More than 250 tremors have been rattling Florence and the Chianti region since Friday, raising concerns over the safety of Michelangelo's David.
According to Italy's National Institute of Geophysics and Volcanology, the two major shocks that hit the wine-growing region measured 3.8. and 4.1 on the Richter scale, while several others reached 3.0 to 3.5, scaring people but leaving no one injured.
Minor tremors are continuing at the moment, sparking alarm over the national art treasure, with the focus on Michelangelo's statue of David. Earlier this year, experts found David at risk of crumbling down under its own weight because of tiny fractures in its ankles.
Michelangelo's David at Risk From Weak Ankles
Italy's ministry of culture Dario Franceschini announced on Sunday that the 17-foot high statue will be given a special, anti-seismic platform worth $250,000. The support is expected to be ready for use by the end of 2015.
"The recent earthquakes make this project urgent," Franceschini said in a statement. "A masterpiece like David must not be left to any risk."
Representing the biblical hero who killed Goliath, the sculpture marked a watershed in Renaissance art and established Michelangelo as the foremost sculptor of his time at the age of 29.
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The towering sculpture, acclaimed for its depiction of male physical perfection, was displayed for the first time beside the main doorway of the Piazza della Signoria in Florence on Sept. 8, 1504.
David remained in its original location, at the mercy of the elements, until 1873, when it was moved to its present location in the Galleria dell'Accademia, where it attracts 1.25 million visitors a year.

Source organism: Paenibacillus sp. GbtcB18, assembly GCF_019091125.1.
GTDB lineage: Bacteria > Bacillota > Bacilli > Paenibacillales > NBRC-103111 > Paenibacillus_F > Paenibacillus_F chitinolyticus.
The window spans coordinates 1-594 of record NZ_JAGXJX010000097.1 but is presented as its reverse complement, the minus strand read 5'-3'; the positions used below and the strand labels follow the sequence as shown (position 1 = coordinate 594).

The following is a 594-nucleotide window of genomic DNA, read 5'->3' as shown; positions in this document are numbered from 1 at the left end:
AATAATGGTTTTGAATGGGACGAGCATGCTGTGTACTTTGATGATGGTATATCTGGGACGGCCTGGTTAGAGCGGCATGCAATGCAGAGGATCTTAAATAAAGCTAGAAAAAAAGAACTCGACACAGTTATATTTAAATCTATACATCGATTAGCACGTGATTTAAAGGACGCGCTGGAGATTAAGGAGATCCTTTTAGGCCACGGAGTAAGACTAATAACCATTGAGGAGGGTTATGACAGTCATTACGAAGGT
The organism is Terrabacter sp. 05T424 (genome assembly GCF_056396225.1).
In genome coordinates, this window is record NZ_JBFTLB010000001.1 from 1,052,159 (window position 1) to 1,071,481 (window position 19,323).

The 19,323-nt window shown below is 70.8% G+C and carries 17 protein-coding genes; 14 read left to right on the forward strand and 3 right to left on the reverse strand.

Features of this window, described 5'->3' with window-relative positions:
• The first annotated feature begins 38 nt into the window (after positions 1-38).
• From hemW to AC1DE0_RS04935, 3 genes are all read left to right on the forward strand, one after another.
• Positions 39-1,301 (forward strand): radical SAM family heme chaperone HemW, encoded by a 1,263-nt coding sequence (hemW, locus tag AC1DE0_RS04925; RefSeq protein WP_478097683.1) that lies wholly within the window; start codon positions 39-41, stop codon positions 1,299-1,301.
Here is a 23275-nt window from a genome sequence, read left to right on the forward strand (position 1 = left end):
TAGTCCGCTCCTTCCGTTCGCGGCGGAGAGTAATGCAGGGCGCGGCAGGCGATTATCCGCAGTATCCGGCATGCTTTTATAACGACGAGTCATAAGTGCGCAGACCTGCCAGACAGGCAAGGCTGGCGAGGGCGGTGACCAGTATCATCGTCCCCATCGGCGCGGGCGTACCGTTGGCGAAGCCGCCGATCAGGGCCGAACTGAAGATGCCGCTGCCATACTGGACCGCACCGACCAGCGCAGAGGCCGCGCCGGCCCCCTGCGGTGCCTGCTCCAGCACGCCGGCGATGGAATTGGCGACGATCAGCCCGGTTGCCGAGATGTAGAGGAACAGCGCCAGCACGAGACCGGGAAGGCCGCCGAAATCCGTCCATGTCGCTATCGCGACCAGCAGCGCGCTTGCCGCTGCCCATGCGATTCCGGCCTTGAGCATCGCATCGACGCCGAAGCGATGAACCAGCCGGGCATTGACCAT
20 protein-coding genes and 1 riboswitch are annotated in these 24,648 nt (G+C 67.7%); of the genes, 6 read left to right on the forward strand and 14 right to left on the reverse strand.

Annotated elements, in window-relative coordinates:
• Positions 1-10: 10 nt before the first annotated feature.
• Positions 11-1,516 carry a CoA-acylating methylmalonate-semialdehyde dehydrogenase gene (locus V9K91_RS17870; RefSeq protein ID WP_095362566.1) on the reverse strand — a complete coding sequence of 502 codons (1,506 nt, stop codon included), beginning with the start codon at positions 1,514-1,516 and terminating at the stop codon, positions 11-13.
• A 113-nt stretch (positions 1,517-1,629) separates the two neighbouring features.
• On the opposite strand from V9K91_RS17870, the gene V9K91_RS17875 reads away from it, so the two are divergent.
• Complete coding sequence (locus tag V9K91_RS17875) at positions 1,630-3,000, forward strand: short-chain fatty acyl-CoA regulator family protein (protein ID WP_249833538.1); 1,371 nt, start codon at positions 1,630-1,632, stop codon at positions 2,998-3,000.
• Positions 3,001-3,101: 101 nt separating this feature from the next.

Indeed, the micro fractures on David's ankles are the result of a long-lasting, small forward inclination of about 5 degrees during the statue's time in Piazza della Signoria.
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Tests by the National Research Council and Florence University suggested that the 6-ton marble statue would break under its own weight if standing at an inclination higher than 15 degrees.
"There is a real risk that David collapses under an earthquake," Fernando De Simone, an expert in underground engineering, said.
According to De Simone, the anti-seismic platform will not fully protect the masterpiece from earthquakes.
"It will protect it from vibrations, but could not prevent the ceiling from crumbling over the statue," De Simone said.
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He believes David and other art treasures should be moved to a specially built, anti-seismic underground museum.
In April 2009, a 6.3-magnitude earthquake devastated the town of L'Aquila and province in central Italy, killing 309 people, and was preceded by several weeks of minor tremors.
The biggest earthquake in recent history in the Florence area dates back to 1895. At that time, an estimated 5.4-magnitude event hit the same Chianti region, causing damage to buildings, churches and museums.